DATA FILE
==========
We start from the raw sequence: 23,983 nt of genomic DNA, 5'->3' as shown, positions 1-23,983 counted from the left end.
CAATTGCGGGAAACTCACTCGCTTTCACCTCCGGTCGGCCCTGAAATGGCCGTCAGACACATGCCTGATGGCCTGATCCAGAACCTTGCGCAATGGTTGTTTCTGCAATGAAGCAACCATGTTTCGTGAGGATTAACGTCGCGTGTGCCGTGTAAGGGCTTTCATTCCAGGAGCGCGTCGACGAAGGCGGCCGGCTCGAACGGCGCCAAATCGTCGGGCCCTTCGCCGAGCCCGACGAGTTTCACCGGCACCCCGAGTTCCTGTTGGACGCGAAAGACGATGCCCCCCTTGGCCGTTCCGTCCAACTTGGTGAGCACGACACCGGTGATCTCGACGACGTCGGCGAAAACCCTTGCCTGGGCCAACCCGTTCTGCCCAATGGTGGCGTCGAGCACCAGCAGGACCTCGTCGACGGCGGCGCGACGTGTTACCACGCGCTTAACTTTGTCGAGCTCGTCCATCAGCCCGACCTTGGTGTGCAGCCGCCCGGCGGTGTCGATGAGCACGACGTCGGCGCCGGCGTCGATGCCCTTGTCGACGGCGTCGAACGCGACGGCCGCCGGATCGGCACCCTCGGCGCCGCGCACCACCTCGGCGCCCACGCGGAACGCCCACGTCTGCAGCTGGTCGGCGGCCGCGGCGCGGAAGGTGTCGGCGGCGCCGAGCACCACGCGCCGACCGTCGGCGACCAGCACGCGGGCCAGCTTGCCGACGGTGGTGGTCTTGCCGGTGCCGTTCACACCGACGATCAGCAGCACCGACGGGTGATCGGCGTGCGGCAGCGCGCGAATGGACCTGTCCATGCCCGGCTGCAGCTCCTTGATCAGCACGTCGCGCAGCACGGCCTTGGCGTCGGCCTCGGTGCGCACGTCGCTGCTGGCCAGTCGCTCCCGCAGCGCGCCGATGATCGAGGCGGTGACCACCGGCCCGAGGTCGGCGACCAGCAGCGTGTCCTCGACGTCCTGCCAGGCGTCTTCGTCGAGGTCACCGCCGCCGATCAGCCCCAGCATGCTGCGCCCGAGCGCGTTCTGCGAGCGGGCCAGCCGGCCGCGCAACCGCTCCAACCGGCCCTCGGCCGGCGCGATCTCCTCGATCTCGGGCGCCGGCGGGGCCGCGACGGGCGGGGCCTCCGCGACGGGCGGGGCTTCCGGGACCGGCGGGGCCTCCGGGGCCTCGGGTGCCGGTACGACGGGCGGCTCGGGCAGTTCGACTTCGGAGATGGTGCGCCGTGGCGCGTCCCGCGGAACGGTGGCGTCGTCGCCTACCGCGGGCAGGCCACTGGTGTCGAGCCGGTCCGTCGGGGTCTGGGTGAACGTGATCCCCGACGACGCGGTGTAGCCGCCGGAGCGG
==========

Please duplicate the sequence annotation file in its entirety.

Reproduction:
We start from the raw sequence: 23,983 nt of genomic DNA, 5'->3' as shown, positions 1-23,983 counted from the left end.
CAATTGCGGGAAACTCACTCGCTTTCACCTCCGGTCGGCCCTGAAATGGCCGTCAGACACATGCCTGATGGCCTGATCCAGAACCTTGCGCAATGGTTGTTTCTGCAATGAAGCAACCATGTTTCGTGAGGATTAACGTCGCGTGTGCCGTGTAAGGGCTTTCATTCCAGGAGCGCGTCGACGAAGGCGGCCGGCTCGAACGGCGCCAAATCGTCGGGCCCTTCGCCGAGCCCGACGAGTTTCACCGGCACCCCGAGTTCCTGTTGGACGCGAAAGACGATGCCCCCCTTGGCCGTTCCGTCCAACTTGGTGAGCACGACACCGGTGATCTCGACGACGTCGGCGAAAACCCTTGCCTGGGCCAACCCGTTCTGCCCAATGGTGGCGTCGAGCACCAGCAGGACCTCGTCGACGGCGGCGCGACGTGTTACCACGCGCTTAACTTTGTCGAGCTCGTCCATCAGCCCGACCTTGGTGTGCAGCCGCCCGGCGGTGTCGATGAGCACGACGTCGGCGCCGGCGTCGATGCCCTTGTCGACGGCGTCGAACGCGACGGCCGCCGGATCGGCACCCTCGGCGCCGCGCACCACCTCGGCGCCCACGCGGAACGCCCACGTCTGCAGCTGGTCGGCGGCCGCGGCGCGGAAGGTGTCGGCGGCGCCGAGCACCACGCGCCGACCGTCGGCGACCAGCACGCGGGCCAGCTTGCCGACGGTGGTGGTCTTGCCGGTGCCGTTCACACCGACGATCAGCAGCACCGACGGGTGATCGGCGTGCGGCAGCGCGCGAATGGACCTGTCCATGCCCGGCTGCAGCTCCTTGATCAGCACGTCGCGCAGCACGGCCTTGGCGTCGGCCTCGGTGCGCACGTCGCTGCTGGCCAGTCGCTCCCGCAGCGCGCCGATGATCGAGGCGGTGACCACCGGCCCGAGGTCGGCGACCAGCAGCGTGTCCTCGACGTCCTGCCAGGCGTCTTCGTCGAGGTCACCGCCGCCGATCAGCCCCAGCATGCTGCGCCCGAGCGCGTTCTGCGAGCGGGCCAGCCGGCCGCGCAACCGCTCCAACCGGCCCTCGGCCGGCGCGATCTCCTCGATCTCGGGCGCCGGCGGGGCCGCGACGGGCGGGGCCTCCGCGACGGGCGGGGCTTCCGGGACCGGCGGGGCCTCCGGGGCCTCGGGTGCCGGTACGACGGGCGGCTCGGGCAGTTCGACTTCGGAGATGGTGCGCCGTGGCGCGTCCCGCGGAACGGTGGCGTCGTCGCCTACCGCGGGCAGGCCACTGGTGTCGAGCCGGTCCGTCGGGGTCTGGGTGAACGTGATCCCCGACGACGCGGTGTAGCCGCCGGAGCGG